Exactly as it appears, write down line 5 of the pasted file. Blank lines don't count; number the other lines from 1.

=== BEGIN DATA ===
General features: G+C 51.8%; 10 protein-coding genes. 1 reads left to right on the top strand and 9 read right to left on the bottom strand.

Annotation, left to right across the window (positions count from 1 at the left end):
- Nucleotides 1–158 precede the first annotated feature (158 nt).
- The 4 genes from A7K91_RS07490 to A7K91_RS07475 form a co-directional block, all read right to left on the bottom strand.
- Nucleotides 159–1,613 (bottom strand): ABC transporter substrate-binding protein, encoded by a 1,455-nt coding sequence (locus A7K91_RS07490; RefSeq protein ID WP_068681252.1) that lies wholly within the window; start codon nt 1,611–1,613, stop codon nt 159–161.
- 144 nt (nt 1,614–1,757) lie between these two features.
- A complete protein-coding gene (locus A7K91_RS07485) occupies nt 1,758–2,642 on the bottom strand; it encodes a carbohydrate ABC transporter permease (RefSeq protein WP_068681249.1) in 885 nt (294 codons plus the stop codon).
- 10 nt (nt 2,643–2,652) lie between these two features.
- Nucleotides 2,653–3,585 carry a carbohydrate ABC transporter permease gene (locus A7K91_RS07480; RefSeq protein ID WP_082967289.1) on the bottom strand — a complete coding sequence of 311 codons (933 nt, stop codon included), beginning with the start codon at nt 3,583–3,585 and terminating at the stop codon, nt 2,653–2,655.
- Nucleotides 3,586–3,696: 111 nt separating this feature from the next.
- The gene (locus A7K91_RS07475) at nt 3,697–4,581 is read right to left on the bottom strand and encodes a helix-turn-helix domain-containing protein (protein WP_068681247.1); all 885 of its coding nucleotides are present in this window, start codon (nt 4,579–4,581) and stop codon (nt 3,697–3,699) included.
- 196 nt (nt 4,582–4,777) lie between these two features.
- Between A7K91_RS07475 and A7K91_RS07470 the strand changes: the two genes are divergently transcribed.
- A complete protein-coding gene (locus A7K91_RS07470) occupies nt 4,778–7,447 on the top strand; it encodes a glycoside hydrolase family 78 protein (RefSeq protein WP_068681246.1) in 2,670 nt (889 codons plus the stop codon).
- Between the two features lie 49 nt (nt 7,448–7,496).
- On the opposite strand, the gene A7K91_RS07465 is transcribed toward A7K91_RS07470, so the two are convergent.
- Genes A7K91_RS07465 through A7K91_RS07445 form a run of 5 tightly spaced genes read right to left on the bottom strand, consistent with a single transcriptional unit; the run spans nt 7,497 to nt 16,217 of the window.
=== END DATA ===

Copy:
- Nucleotides 159–1,613 (bottom strand): ABC transporter substrate-binding protein, encoded by a 1,455-nt coding sequence (locus A7K91_RS07490; RefSeq protein ID WP_068681252.1) that lies wholly within the window; start codon nt 1,611–1,613, stop codon nt 159–161.